Will work on the timer driver code (legacy and fresh one) to allow selection of the actual hardware timer to use (the on-chip ones that are part of the ATmega series micro controllers).
Yeah! We have finally managed to fix some stupid things, related the the firmware used for our lzoDSO scope. There where files missing (which had been referenced by the Makefile but where outside of the projects repository) and loads of files in either the wrong place or simply cruft.
The files have now been added (which should allow anyone to build the firmware) and things have been cleaned up slightly. There is still much work, so be sure you will find spots in the source that have a smell. I have also documented the fuse-bits that are configured in the micro controller used.
Ah .. note, after having the missing files in the project, these “sub-projects” have their own dependency which is CppUTest in that case (this is a dependency to be proud of I think). So make sure you have CppUTest on your machine and your users environment set up with the corresponding variables (see the Software page in the lzoDSO wiki for details on how to setup the build environment).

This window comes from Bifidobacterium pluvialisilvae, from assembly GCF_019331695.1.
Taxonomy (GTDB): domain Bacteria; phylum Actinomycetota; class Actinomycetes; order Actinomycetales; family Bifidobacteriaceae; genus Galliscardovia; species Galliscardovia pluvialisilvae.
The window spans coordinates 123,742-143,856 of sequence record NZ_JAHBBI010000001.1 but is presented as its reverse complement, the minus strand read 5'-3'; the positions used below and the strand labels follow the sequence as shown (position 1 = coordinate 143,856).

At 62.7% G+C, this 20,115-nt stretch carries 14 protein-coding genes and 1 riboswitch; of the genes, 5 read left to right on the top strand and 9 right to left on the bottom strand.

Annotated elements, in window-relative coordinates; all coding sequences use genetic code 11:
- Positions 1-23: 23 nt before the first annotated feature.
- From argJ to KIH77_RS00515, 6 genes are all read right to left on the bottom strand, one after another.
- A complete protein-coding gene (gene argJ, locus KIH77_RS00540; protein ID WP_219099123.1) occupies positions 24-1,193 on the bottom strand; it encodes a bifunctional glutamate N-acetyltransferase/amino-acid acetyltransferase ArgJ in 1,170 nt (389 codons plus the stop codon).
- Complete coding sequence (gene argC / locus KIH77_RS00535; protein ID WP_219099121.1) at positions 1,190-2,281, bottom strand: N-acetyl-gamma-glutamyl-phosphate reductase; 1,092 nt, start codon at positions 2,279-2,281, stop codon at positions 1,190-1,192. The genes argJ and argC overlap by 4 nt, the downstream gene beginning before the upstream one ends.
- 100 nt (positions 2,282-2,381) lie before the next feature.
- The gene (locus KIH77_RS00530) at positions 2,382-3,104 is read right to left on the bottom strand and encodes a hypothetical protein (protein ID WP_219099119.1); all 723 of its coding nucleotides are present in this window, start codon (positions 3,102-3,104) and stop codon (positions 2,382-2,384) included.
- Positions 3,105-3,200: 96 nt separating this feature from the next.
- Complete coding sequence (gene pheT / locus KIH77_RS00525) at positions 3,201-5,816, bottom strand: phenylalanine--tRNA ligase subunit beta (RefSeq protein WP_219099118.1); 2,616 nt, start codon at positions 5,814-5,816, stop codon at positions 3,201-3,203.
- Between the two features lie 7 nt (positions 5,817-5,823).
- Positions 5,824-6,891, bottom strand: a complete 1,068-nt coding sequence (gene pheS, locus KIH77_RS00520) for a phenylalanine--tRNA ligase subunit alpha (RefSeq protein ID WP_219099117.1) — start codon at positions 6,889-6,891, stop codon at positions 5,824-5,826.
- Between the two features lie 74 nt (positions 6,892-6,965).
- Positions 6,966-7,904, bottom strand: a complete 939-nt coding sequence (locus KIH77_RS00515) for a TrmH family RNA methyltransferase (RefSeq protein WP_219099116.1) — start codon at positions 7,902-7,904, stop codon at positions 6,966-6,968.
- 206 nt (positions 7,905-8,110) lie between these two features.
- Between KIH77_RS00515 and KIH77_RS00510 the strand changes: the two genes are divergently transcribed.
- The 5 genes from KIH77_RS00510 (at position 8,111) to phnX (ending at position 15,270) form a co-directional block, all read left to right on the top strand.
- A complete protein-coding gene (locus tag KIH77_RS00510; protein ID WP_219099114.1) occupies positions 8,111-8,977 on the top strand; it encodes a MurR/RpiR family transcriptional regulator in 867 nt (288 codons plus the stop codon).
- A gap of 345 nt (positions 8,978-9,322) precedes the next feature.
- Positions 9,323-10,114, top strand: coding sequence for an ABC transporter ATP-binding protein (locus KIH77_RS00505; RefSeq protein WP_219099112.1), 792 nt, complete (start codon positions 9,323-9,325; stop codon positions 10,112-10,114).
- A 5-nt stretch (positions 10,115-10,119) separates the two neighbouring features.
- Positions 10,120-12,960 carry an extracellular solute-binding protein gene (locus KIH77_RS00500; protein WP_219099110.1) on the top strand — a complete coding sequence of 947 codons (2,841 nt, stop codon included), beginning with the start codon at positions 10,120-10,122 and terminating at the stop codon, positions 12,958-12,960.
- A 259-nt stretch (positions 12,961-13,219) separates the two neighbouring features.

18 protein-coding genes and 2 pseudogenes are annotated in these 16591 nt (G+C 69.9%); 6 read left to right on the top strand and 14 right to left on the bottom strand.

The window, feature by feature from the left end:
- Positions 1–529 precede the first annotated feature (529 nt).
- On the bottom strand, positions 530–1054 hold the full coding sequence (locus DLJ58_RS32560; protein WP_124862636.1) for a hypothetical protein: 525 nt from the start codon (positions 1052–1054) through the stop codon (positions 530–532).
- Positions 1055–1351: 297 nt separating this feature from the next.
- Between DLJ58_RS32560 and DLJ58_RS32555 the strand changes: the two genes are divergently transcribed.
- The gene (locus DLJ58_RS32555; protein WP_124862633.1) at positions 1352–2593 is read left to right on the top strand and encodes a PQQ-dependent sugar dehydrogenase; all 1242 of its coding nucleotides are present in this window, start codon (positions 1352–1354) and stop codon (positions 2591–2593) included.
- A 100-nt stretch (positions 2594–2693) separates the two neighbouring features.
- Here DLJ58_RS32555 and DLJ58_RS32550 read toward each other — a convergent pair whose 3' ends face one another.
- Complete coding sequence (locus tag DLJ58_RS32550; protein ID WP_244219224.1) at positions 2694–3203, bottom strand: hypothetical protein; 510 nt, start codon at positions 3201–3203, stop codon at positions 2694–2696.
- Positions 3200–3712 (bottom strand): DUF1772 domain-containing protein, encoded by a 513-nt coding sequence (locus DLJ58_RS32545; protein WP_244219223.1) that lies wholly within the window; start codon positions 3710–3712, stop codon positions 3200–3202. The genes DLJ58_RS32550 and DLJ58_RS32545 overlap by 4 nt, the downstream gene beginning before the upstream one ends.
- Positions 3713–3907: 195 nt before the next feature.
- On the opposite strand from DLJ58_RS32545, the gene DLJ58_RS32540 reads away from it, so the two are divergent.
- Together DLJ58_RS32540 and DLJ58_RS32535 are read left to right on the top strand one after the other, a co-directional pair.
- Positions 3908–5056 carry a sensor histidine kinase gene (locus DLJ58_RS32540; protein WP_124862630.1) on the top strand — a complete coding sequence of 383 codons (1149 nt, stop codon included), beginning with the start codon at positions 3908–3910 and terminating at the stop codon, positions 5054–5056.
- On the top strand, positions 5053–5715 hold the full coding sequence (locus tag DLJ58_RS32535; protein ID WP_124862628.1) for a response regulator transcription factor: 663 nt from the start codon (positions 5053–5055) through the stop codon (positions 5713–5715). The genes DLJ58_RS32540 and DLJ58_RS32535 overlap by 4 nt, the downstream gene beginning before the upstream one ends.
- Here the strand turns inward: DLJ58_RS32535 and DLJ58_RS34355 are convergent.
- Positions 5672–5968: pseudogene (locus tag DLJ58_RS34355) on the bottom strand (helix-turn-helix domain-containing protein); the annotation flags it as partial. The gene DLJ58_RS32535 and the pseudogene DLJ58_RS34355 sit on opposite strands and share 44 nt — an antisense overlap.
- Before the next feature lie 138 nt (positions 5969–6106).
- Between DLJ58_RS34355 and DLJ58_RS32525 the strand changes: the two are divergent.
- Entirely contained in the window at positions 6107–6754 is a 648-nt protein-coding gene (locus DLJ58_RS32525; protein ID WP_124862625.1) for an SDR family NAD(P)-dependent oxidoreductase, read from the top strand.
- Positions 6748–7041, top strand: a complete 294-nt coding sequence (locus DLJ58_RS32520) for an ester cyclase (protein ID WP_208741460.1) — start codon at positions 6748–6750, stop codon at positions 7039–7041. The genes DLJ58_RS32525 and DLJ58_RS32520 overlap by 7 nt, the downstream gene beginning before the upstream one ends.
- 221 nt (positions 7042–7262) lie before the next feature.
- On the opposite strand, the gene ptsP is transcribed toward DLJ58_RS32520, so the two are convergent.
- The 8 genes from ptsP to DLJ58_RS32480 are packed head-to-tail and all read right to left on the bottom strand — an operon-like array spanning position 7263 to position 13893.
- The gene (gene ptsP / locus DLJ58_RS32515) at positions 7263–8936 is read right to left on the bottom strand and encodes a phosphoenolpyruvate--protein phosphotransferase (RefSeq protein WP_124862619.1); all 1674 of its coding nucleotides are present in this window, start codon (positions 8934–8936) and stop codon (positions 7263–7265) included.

After preparing a somewhat more modest presentation of what is already existing from the projects hardware and software (we now call it the prototype), we have finally taken the old “legacy” (no tests) firmware sources and made them work (without having to change anything) on the ATmega644 micro controller board we use with the prototype setup.
Still, there is so much missing but before adding more functionality to the firmware we will try to replace part by part with code that is developed in a “test first” fashion to give us a stable base to work on. But before that can happen will need to refactor some sections of the sources in order to make them testable.
Enough for today…maybe
Found a nice article at embedded.com on how mocking can help build more robust and clear code. The article talks about development using C/C++ and the Unity unit testing framework which I have been using for quiet a while (thanks to the book “Test-Driven Development for Embedded C” by James Grenning).
Thursday this week I received my copy of “Test-Driven Development for Embedded C” by James W. Grenning. This was just the book I have been looking for months. I had the problem of developing a micro controller firmware in C but without tests. The reasons I had not started the project in a “test first” fashion were too many. Questions like “how do I test code that needs the hardware to run” as well as the limitations of only using free and open source software were and still are barriers I hope this book will help me overcome.